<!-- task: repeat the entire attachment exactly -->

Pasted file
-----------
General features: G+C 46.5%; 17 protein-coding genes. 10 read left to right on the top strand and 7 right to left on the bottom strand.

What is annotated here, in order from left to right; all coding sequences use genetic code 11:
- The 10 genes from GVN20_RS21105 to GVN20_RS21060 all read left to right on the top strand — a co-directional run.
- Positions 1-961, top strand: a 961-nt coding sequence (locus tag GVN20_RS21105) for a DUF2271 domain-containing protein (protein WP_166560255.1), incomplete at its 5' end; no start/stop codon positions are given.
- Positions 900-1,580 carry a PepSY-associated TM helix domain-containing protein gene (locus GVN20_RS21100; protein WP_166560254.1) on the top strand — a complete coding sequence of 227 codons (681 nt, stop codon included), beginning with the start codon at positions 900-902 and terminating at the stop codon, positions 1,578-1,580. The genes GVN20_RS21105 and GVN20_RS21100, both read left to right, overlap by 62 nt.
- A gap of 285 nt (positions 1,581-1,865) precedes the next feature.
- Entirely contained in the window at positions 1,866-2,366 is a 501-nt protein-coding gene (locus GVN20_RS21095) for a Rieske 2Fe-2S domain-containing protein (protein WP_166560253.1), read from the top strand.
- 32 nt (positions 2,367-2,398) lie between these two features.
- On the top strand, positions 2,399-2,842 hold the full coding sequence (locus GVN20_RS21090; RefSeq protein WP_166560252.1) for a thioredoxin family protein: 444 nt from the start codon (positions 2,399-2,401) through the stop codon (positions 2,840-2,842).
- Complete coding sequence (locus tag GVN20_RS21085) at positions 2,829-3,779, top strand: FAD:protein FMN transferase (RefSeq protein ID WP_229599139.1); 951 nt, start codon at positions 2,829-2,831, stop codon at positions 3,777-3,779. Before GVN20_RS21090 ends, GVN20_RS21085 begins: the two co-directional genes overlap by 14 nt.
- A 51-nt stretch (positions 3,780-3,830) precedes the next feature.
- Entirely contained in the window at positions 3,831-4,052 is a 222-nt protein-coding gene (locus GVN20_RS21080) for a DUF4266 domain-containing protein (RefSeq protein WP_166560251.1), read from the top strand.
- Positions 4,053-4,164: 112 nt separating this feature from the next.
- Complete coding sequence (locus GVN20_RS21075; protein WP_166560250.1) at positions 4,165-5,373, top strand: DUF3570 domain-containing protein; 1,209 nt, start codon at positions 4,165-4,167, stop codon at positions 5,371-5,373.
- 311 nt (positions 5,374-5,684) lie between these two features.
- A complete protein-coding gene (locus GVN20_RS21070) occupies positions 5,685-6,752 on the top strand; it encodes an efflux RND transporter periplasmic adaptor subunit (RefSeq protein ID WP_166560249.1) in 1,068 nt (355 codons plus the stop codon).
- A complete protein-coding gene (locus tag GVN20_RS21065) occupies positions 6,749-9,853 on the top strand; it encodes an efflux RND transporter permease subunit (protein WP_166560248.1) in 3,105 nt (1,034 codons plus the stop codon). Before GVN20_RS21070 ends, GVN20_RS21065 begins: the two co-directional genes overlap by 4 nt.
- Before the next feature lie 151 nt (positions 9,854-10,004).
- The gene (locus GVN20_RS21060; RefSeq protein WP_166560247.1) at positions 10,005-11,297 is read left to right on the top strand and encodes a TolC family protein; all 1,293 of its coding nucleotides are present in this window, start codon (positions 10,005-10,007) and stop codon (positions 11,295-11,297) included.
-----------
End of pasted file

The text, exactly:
General features: G+C 46.5%; 17 protein-coding genes. 10 read left to right on the top strand and 7 right to left on the bottom strand.

What is annotated here, in order from left to right; all coding sequences use genetic code 11:
- The 10 genes from GVN20_RS21105 to GVN20_RS21060 all read left to right on the top strand — a co-directional run.
- Positions 1-961, top strand: a 961-nt coding sequence (locus tag GVN20_RS21105) for a DUF2271 domain-containing protein (protein WP_166560255.1), incomplete at its 5' end; no start/stop codon positions are given.
- Positions 900-1,580 carry a PepSY-associated TM helix domain-containing protein gene (locus GVN20_RS21100; protein WP_166560254.1) on the top strand — a complete coding sequence of 227 codons (681 nt, stop codon included), beginning with the start codon at positions 900-902 and terminating at the stop codon, positions 1,578-1,580. The genes GVN20_RS21105 and GVN20_RS21100, both read left to right, overlap by 62 nt.
- A gap of 285 nt (positions 1,581-1,865) precedes the next feature.
- Entirely contained in the window at positions 1,866-2,366 is a 501-nt protein-coding gene (locus GVN20_RS21095) for a Rieske 2Fe-2S domain-containing protein (protein WP_166560253.1), read from the top strand.
- 32 nt (positions 2,367-2,398) lie between these two features.
- On the top strand, positions 2,399-2,842 hold the full coding sequence (locus GVN20_RS21090; RefSeq protein WP_166560252.1) for a thioredoxin family protein: 444 nt from the start codon (positions 2,399-2,401) through the stop codon (positions 2,840-2,842).
- Complete coding sequence (locus tag GVN20_RS21085) at positions 2,829-3,779, top strand: FAD:protein FMN transferase (RefSeq protein ID WP_229599139.1); 951 nt, start codon at positions 2,829-2,831, stop codon at positions 3,777-3,779. Before GVN20_RS21090 ends, GVN20_RS21085 begins: the two co-directional genes overlap by 14 nt.
- A 51-nt stretch (positions 3,780-3,830) precedes the next feature.
- Entirely contained in the window at positions 3,831-4,052 is a 222-nt protein-coding gene (locus GVN20_RS21080) for a DUF4266 domain-containing protein (RefSeq protein WP_166560251.1), read from the top strand.
- Positions 4,053-4,164: 112 nt separating this feature from the next.
- Complete coding sequence (locus GVN20_RS21075; protein WP_166560250.1) at positions 4,165-5,373, top strand: DUF3570 domain-containing protein; 1,209 nt, start codon at positions 4,165-4,167, stop codon at positions 5,371-5,373.
- 311 nt (positions 5,374-5,684) lie between these two features.
- A complete protein-coding gene (locus GVN20_RS21070) occupies positions 5,685-6,752 on the top strand; it encodes an efflux RND transporter periplasmic adaptor subunit (RefSeq protein ID WP_166560249.1) in 1,068 nt (355 codons plus the stop codon).
- A complete protein-coding gene (locus tag GVN20_RS21065) occupies positions 6,749-9,853 on the top strand; it encodes an efflux RND transporter permease subunit (protein WP_166560248.1) in 3,105 nt (1,034 codons plus the stop codon). Before GVN20_RS21070 ends, GVN20_RS21065 begins: the two co-directional genes overlap by 4 nt.
- Before the next feature lie 151 nt (positions 9,854-10,004).
- The gene (locus GVN20_RS21060; RefSeq protein WP_166560247.1) at positions 10,005-11,297 is read left to right on the top strand and encodes a TolC family protein; all 1,293 of its coding nucleotides are present in this window, start codon (positions 10,005-10,007) and stop codon (positions 11,295-11,297) included.